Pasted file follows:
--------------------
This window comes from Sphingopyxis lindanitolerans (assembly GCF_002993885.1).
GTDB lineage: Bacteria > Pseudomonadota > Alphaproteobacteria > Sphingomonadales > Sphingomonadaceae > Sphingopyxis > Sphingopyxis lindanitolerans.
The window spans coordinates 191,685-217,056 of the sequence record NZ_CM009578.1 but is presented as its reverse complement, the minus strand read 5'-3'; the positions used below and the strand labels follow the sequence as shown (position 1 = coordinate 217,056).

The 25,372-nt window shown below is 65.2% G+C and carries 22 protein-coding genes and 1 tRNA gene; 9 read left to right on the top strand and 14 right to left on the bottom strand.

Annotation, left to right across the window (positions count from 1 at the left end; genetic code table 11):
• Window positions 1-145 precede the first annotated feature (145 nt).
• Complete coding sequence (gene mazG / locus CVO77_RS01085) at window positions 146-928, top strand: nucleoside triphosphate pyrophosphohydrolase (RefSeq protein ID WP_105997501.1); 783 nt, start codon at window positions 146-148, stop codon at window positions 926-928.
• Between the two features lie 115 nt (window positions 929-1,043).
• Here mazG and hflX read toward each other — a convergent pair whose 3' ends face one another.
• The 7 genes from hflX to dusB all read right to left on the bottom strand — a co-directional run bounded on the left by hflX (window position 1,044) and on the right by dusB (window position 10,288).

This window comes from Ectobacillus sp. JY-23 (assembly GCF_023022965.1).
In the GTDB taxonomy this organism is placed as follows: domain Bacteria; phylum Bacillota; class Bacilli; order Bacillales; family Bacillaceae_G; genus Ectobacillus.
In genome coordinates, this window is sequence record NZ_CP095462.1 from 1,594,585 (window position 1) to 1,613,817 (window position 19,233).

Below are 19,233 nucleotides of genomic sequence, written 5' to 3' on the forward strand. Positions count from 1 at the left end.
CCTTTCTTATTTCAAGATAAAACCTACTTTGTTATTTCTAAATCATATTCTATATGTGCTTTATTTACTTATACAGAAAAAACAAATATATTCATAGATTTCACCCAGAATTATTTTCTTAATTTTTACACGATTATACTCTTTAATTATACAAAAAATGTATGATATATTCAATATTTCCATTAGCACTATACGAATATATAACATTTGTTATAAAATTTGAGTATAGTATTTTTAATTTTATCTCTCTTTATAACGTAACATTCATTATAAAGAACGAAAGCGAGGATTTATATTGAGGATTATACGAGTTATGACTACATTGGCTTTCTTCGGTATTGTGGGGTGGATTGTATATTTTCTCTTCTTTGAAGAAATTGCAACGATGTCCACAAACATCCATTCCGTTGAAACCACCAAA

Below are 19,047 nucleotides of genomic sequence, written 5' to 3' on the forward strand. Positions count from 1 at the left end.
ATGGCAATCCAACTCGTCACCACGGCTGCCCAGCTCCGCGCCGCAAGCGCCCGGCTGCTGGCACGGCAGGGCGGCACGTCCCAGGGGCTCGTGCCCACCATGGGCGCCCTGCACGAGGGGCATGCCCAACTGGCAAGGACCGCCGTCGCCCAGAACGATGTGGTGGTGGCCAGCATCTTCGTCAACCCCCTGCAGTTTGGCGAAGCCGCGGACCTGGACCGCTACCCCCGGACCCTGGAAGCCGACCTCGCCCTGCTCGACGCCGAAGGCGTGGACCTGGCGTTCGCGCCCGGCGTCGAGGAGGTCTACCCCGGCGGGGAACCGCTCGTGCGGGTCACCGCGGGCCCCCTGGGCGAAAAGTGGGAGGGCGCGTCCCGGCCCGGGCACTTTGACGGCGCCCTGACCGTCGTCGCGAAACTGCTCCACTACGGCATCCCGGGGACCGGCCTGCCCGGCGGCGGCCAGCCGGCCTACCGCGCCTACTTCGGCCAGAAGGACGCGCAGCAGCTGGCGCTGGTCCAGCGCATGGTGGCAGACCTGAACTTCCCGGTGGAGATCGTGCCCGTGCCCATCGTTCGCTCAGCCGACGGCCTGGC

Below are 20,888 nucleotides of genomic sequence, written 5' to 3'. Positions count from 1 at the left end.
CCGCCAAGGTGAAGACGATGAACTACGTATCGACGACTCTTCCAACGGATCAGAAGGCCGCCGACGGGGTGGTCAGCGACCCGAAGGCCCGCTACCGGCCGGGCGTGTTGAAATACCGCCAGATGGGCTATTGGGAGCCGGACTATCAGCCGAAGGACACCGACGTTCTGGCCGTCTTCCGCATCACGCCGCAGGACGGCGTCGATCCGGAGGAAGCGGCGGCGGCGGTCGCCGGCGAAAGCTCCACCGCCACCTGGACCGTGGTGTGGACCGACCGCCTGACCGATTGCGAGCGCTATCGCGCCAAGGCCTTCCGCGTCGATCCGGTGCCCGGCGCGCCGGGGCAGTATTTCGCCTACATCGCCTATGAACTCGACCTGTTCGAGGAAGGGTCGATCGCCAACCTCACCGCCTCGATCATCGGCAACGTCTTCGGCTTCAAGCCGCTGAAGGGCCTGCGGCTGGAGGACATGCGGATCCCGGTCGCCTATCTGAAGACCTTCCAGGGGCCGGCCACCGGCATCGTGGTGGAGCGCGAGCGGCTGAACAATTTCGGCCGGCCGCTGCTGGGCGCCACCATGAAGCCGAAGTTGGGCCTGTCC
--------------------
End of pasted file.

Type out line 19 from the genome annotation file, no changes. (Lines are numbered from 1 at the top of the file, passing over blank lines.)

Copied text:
CCGCCAAGGTGAAGACGATGAACTACGTATCGACGACTCTTCCAACGGATCAGAAGGCCGCCGACGGGGTGGTCAGCGACCCGAAGGCCCGCTACCGGCCGGGCGTGTTGAAATACCGCCAGATGGGCTATTGGGAGCCGGACTATCAGCCGAAGGACACCGACGTTCTGGCCGTCTTCCGCATCACGCCGCAGGACGGCGTCGATCCGGAGGAAGCGGCGGCGGCGGTCGCCGGCGAAAGCTCCACCGCCACCTGGACCGTGGTGTGGACCGACCGCCTGACCGATTGCGAGCGCTATCGCGCCAAGGCCTTCCGCGTCGATCCGGTGCCCGGCGCGCCGGGGCAGTATTTCGCCTACATCGCCTATGAACTCGACCTGTTCGAGGAAGGGTCGATCGCCAACCTCACCGCCTCGATCATCGGCAACGTCTTCGGCTTCAAGCCGCTGAAGGGCCTGCGGCTGGAGGACATGCGGATCCCGGTCGCCTATCTGAAGACCTTCCAGGGGCCGGCCACCGGCATCGTGGTGGAGCGCGAGCGGCTGAACAATTTCGGCCGGCCGCTGCTGGGCGCCACCATGAAGCCGAAGTTGGGCCTGTCC